Yeah, so one of the things that I hear a lot of parents asking is “what’s the talk?” They see it very similar to having the sex talk eventually with their teenagers, or when they get to puberty and you’d have the talk. In reality, you have to look at it as something that is part of the fabric of your parenting. We need to weave it in in all the opportunities that we can, because this is something that’s going to evolve with the child and the child’s understanding. So it’s not about having the safety talk, it’s about really shifting our perspective on how we engage with our child so that that becomes the expectation in the world. So that means first learning about what it means to give your child a certain amount of autonomy and body autonomy specifically, so asking for permission before hugs and kisses. And I know a lot of parents are starting to do that. And it’s trending, which is great. But it also needs to be something that’s practiced in the home, on different levels and in different ways. So when we start thinking about abuse prevention, we have to really start with the basis, the foundation, of teaching our kids about their body rights, about boundaries and consent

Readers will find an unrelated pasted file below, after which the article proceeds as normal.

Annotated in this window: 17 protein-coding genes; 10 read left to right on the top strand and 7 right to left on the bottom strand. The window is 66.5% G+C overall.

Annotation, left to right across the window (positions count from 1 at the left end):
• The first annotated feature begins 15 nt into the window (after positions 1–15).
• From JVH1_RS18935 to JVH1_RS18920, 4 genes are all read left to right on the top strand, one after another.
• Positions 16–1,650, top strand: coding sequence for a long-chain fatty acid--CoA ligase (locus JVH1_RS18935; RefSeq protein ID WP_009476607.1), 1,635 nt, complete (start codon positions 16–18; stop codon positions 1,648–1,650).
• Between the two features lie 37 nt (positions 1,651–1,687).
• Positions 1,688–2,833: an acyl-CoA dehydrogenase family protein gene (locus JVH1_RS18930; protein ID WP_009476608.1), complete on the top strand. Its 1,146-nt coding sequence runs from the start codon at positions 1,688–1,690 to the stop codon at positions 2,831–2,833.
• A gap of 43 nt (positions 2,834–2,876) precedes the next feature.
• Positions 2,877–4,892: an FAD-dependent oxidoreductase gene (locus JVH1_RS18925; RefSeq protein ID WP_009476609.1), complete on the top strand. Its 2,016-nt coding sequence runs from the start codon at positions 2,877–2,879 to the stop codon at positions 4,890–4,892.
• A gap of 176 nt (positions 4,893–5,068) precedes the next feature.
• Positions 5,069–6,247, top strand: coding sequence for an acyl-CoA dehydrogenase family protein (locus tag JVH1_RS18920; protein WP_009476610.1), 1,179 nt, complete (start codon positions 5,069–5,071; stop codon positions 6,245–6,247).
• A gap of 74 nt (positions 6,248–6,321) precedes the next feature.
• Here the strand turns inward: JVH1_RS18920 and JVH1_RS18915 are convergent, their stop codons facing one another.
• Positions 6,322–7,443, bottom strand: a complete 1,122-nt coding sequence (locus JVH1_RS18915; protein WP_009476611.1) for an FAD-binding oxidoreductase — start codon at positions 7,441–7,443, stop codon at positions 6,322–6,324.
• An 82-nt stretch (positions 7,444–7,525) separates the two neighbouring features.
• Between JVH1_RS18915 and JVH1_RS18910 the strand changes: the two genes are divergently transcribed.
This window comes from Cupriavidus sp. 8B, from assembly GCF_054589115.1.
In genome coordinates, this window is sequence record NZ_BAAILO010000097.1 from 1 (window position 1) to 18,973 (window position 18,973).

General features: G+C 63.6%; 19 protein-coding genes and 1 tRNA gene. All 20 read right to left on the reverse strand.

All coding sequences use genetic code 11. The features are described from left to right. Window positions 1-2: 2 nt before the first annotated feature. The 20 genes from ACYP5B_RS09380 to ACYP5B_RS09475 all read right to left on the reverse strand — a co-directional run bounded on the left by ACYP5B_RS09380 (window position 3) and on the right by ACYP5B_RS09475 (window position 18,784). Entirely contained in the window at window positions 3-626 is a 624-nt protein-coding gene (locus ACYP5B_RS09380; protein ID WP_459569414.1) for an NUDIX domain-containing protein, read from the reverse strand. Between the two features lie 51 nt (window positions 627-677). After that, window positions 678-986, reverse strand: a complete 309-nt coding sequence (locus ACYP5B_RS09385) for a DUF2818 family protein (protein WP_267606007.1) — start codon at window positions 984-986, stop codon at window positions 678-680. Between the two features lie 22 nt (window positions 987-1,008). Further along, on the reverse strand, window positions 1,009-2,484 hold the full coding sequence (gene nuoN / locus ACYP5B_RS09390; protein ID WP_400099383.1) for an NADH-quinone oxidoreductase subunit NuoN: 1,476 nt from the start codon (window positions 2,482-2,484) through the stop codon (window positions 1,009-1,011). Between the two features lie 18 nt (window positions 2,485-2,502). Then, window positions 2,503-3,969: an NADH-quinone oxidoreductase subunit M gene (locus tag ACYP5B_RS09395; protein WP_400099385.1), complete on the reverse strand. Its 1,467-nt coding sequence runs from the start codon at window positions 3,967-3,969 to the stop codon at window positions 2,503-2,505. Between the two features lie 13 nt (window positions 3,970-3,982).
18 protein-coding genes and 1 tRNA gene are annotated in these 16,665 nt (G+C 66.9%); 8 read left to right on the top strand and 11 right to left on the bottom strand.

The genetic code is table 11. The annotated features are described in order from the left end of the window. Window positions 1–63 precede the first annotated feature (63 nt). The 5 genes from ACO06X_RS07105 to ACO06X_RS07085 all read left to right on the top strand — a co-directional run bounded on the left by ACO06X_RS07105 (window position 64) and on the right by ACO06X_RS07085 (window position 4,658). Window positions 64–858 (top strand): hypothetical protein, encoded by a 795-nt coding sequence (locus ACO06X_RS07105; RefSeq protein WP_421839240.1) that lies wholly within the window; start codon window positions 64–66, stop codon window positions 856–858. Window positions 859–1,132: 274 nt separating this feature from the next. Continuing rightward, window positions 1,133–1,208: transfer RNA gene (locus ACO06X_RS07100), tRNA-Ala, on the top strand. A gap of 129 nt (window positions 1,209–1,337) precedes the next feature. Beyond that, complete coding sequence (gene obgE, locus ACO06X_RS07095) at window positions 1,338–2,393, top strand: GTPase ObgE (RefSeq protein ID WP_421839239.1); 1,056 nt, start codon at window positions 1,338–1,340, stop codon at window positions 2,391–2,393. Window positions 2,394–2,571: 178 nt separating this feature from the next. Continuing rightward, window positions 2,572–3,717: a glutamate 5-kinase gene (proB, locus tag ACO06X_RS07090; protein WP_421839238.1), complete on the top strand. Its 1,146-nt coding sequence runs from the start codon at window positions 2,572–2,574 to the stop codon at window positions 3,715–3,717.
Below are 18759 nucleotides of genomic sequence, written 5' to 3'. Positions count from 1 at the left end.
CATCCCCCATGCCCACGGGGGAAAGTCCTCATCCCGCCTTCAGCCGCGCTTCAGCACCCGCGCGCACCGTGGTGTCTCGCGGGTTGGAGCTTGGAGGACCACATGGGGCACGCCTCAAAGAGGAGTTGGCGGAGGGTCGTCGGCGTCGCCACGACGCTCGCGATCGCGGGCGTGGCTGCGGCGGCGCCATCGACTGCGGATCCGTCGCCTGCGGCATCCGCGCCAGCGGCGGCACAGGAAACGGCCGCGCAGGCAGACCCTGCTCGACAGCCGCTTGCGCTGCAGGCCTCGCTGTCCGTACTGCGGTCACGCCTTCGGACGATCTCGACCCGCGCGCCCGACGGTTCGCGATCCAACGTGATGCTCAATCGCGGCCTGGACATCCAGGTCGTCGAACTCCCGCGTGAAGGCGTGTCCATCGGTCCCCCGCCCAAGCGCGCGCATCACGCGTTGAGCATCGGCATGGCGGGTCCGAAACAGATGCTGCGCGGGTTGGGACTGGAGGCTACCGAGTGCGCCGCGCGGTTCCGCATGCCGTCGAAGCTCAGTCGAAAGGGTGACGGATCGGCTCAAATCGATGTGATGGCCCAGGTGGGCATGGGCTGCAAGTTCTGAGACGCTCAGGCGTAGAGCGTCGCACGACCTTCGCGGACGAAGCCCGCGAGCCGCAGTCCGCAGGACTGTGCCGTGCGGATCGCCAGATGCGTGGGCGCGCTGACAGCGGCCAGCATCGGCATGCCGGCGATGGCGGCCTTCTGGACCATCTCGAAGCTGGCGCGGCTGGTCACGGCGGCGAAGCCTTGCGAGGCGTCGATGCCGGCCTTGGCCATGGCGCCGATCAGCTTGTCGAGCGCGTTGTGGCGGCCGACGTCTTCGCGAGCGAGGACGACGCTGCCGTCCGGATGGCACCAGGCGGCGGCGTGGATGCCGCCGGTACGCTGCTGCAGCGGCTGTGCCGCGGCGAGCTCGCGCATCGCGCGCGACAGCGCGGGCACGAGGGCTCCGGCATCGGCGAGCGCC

And that’s where everything else will jump off from, because once we start doing that, then we can talk to our children about the correct names for private parts, and the understanding of safe versus unsafe touch, how to speak about our boundaries, right? First of all, we need to figure out if someone does do that, then how do you respond as a child, and also letting the child know that if something were to happen, it’s not their fault. And here’s the blueprint for accessing help, so it hopefully doesn’t happen,” but giving our children the tools if something happens that feels uncomfortable, that feels unsafe, helping them listen to their body and their intuition. And then having the courage to report that, because it does take courage, if that person is someone that the child cares about, and they have a good relationship and then this happened, it can be very confusing. So we need to give kids those tools. And, again, this is why when parents hear me talk about this, they’re like, “that sounds like a lot of stuff.” So to kind of lay it out, it is a gradual process of educating. So we don’t want to cram all this into one lesson, or buy the book, and then teach the book, and think that’s it. These are layered conversations, and one builds onto the next.